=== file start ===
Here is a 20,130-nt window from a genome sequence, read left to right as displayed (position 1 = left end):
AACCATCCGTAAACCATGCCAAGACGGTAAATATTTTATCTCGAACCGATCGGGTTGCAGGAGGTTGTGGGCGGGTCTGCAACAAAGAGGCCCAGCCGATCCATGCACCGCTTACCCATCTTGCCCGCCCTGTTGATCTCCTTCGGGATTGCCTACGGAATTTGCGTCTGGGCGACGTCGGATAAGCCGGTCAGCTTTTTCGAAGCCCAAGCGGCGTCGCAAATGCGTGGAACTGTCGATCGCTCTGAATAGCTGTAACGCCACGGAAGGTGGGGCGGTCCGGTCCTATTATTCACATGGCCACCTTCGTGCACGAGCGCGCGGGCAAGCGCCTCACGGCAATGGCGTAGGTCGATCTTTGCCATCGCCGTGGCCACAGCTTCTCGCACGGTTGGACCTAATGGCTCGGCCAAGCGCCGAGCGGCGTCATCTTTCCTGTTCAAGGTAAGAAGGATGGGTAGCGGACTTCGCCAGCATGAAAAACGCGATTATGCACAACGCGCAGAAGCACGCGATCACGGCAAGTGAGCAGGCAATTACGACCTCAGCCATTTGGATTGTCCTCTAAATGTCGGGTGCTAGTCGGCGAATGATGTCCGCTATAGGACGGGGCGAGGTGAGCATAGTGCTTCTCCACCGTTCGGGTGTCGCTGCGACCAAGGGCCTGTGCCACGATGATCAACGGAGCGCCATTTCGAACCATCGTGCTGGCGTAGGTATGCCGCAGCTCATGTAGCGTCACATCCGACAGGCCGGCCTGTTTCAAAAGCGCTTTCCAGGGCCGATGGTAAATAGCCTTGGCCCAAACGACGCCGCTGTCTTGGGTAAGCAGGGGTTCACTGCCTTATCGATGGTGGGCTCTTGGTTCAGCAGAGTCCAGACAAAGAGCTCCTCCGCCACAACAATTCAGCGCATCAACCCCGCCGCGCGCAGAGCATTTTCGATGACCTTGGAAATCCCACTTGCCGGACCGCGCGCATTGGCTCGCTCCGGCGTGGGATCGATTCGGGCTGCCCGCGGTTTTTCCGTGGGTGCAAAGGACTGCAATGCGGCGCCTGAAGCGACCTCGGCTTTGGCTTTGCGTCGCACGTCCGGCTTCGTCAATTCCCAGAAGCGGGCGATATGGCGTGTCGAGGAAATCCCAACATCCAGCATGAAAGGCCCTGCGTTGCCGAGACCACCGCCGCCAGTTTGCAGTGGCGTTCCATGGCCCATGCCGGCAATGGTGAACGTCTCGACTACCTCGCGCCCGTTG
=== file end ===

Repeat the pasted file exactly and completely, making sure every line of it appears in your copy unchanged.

Here is a 20,130-nt window from a genome sequence, read left to right as displayed (position 1 = left end):
AACCATCCGTAAACCATGCCAAGACGGTAAATATTTTATCTCGAACCGATCGGGTTGCAGGAGGTTGTGGGCGGGTCTGCAACAAAGAGGCCCAGCCGATCCATGCACCGCTTACCCATCTTGCCCGCCCTGTTGATCTCCTTCGGGATTGCCTACGGAATTTGCGTCTGGGCGACGTCGGATAAGCCGGTCAGCTTTTTCGAAGCCCAAGCGGCGTCGCAAATGCGTGGAACTGTCGATCGCTCTGAATAGCTGTAACGCCACGGAAGGTGGGGCGGTCCGGTCCTATTATTCACATGGCCACCTTCGTGCACGAGCGCGCGGGCAAGCGCCTCACGGCAATGGCGTAGGTCGATCTTTGCCATCGCCGTGGCCACAGCTTCTCGCACGGTTGGACCTAATGGCTCGGCCAAGCGCCGAGCGGCGTCATCTTTCCTGTTCAAGGTAAGAAGGATGGGTAGCGGACTTCGCCAGCATGAAAAACGCGATTATGCACAACGCGCAGAAGCACGCGATCACGGCAAGTGAGCAGGCAATTACGACCTCAGCCATTTGGATTGTCCTCTAAATGTCGGGTGCTAGTCGGCGAATGATGTCCGCTATAGGACGGGGCGAGGTGAGCATAGTGCTTCTCCACCGTTCGGGTGTCGCTGCGACCAAGGGCCTGTGCCACGATGATCAACGGAGCGCCATTTCGAACCATCGTGCTGGCGTAGGTATGCCGCAGCTCATGTAGCGTCACATCCGACAGGCCGGCCTGTTTCAAAAGCGCTTTCCAGGGCCGATGGTAAATAGCCTTGGCCCAAACGACGCCGCTGTCTTGGGTAAGCAGGGGTTCACTGCCTTATCGATGGTGGGCTCTTGGTTCAGCAGAGTCCAGACAAAGAGCTCCTCCGCCACAACAATTCAGCGCATCAACCCCGCCGCGCGCAGAGCATTTTCGATGACCTTGGAAATCCCACTTGCCGGACCGCGCGCATTGGCTCGCTCCGGCGTGGGATCGATTCGGGCTGCCCGCGGTTTTTCCGTGGGTGCAAAGGACTGCAATGCGGCGCCTGAAGCGACCTCGGCTTTGGCTTTGCGTCGCACGTCCGGCTTCGTCAATTCCCAGAAGCGGGCGATATGGCGTGTCGAGGAAATCCCAACATCCAGCATGAAAGGCCCTGCGTTGCCGAGACCACCGCCGCCAGTTTGCAGTGGCGTTCCATGGCCCATGCCGGCAATGGTGAACGTCTCGACTACCTCGCGCCCGTTG